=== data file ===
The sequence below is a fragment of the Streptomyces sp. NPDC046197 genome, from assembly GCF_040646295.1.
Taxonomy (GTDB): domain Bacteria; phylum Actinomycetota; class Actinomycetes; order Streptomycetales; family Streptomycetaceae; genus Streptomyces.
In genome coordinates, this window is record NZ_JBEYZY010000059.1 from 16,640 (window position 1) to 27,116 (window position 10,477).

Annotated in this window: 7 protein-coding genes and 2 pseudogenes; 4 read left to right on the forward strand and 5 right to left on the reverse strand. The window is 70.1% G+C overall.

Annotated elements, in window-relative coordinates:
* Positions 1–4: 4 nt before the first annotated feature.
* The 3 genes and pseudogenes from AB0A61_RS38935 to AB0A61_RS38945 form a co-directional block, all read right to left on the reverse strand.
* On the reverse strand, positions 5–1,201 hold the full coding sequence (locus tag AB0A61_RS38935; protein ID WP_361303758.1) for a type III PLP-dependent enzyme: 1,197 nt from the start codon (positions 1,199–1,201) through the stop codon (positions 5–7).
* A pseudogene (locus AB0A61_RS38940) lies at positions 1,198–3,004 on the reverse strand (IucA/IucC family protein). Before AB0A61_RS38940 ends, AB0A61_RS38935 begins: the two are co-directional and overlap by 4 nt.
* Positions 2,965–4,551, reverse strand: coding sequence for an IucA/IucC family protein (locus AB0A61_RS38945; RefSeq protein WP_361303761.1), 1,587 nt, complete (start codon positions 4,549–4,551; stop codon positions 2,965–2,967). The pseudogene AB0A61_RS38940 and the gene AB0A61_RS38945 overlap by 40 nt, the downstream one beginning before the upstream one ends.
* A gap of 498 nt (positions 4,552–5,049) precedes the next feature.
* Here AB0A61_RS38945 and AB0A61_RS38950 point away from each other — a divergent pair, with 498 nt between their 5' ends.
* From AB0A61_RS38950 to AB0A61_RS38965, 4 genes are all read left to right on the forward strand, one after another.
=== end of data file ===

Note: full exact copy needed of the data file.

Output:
The sequence below is a fragment of the Streptomyces sp. NPDC046197 genome, from assembly GCF_040646295.1.
Taxonomy (GTDB): domain Bacteria; phylum Actinomycetota; class Actinomycetes; order Streptomycetales; family Streptomycetaceae; genus Streptomyces.
In genome coordinates, this window is record NZ_JBEYZY010000059.1 from 16,640 (window position 1) to 27,116 (window position 10,477).

Annotated in this window: 7 protein-coding genes and 2 pseudogenes; 4 read left to right on the forward strand and 5 right to left on the reverse strand. The window is 70.1% G+C overall.

Annotated elements, in window-relative coordinates:
* Positions 1–4: 4 nt before the first annotated feature.
* The 3 genes and pseudogenes from AB0A61_RS38935 to AB0A61_RS38945 form a co-directional block, all read right to left on the reverse strand.
* On the reverse strand, positions 5–1,201 hold the full coding sequence (locus tag AB0A61_RS38935; protein ID WP_361303758.1) for a type III PLP-dependent enzyme: 1,197 nt from the start codon (positions 1,199–1,201) through the stop codon (positions 5–7).
* A pseudogene (locus AB0A61_RS38940) lies at positions 1,198–3,004 on the reverse strand (IucA/IucC family protein). Before AB0A61_RS38940 ends, AB0A61_RS38935 begins: the two are co-directional and overlap by 4 nt.
* Positions 2,965–4,551, reverse strand: coding sequence for an IucA/IucC family protein (locus AB0A61_RS38945; RefSeq protein WP_361303761.1), 1,587 nt, complete (start codon positions 4,549–4,551; stop codon positions 2,965–2,967). The pseudogene AB0A61_RS38940 and the gene AB0A61_RS38945 overlap by 40 nt, the downstream one beginning before the upstream one ends.
* A gap of 498 nt (positions 4,552–5,049) precedes the next feature.
* Here AB0A61_RS38945 and AB0A61_RS38950 point away from each other — a divergent pair, with 498 nt between their 5' ends.
* From AB0A61_RS38950 to AB0A61_RS38965, 4 genes are all read left to right on the forward strand, one after another.